Edit (7 January 2018): I recently received a message of somebody asking me if the keyboard creaks when pressed on the frame.  Originally when I bought it I don't remember it making any sound even when I tried to slightly bend and twist it, but now I can definitely hear some creaking.  More specifically when I push around the bottom left corner.  My guess is that with time the plastic top cover has deformed slightly just by sitting for a year on my desk.  Until I was asked and I checked I never noticed it.  I don't think this is a problem during normal use, as it only happens when I press on the top frame at the bottom left corner, not while typing and pressing on the keys.  My guess is that with time most plastic things are prone to creaking and squeaking regardless of design or how tight the manufacturing tolerances might be.  However, Ducky have recently introduced One 2 which has different frame design with a seemingly stronger support along the left and right edges of the frame.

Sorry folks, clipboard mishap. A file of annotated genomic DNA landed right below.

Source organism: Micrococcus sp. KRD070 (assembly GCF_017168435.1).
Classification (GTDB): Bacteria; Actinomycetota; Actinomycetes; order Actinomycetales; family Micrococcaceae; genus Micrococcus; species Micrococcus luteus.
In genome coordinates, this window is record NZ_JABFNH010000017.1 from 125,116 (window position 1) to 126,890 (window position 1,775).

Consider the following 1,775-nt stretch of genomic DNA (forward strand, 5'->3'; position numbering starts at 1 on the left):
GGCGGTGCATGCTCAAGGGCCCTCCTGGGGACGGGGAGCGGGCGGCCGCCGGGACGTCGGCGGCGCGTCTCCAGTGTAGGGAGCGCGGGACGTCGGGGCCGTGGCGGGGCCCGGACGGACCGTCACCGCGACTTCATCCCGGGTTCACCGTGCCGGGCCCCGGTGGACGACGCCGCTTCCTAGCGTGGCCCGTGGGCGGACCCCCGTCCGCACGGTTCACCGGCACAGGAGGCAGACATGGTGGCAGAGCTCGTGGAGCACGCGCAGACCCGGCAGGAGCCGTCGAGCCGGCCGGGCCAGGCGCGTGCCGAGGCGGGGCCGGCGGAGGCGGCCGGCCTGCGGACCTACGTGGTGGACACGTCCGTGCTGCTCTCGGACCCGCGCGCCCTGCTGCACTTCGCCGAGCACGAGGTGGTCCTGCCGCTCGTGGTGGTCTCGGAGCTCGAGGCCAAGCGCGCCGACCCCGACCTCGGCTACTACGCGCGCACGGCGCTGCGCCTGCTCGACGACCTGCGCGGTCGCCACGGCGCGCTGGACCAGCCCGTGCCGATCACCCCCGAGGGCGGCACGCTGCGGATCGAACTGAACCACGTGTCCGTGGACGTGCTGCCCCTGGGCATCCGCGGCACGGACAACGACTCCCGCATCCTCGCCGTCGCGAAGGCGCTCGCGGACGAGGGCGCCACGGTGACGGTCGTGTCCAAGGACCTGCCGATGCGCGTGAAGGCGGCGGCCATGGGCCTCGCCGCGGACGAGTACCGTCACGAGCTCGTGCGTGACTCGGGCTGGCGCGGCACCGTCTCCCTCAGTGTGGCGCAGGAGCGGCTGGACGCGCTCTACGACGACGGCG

Edit (12 Feb 2018): In my review I praised the Ducky Dyesub PBT keycaps, but in a heart-wrenching disbelief I recently noticed some wear on the lettering  The keyboard did not come with them, but there was a PBT version of the Ducky One that did come with these exact keycaps.  I was happy to find out that Ducky have recently changed their supplier of keycaps, so hopefully their newest dyesub keycaps have been dyed properly.  It is also worth mentioning that their newest keyboards that come stock with PBT keycaps are double-shot, not dye sublimated.
« Last Edit: Mon, 12 February 2018, 19:13:02 by ikonomov »

Online StickyBlueJuice

  • Posts: 964
  • Location: Denmark / Deliverance
  • Tactile pls
    • gNUBBi
Re: Ducky One TKL review
« Reply #1 on: Sat, 19 August 2017, 23:02:57 »
Very nice review!
Thank you for posting this.

Offline mudcakehoney

  • Posts: 164
  • Location: AU
Re: Ducky One TKL review
« Reply #2 on: Tue, 10 October 2017, 20:31:06 »
Great review, thanks

Sent from my iPhone using Tapatalk

Offline Prothrin

  • Posts: 26
Re: Ducky One TKL review
« Reply #3 on: Thu, 12 October 2017, 04:14:38 »
Nice review. Thanks for the info.

Offline Sakigjiwa

  • Posts: 3
Re: Ducky One TKL review
« Reply #4 on: Thu, 14 December 2017, 03:16:01 »
It is a good thing and must be told.

Offline KeycapKid

  • Posts: 7
  • Location: Kentucky
Re: Ducky One TKL review
« Reply #5 on: Sun, 17 December 2017, 02:20:18 »
Great review! A Ducky was my first mech. Still have it, and still love it.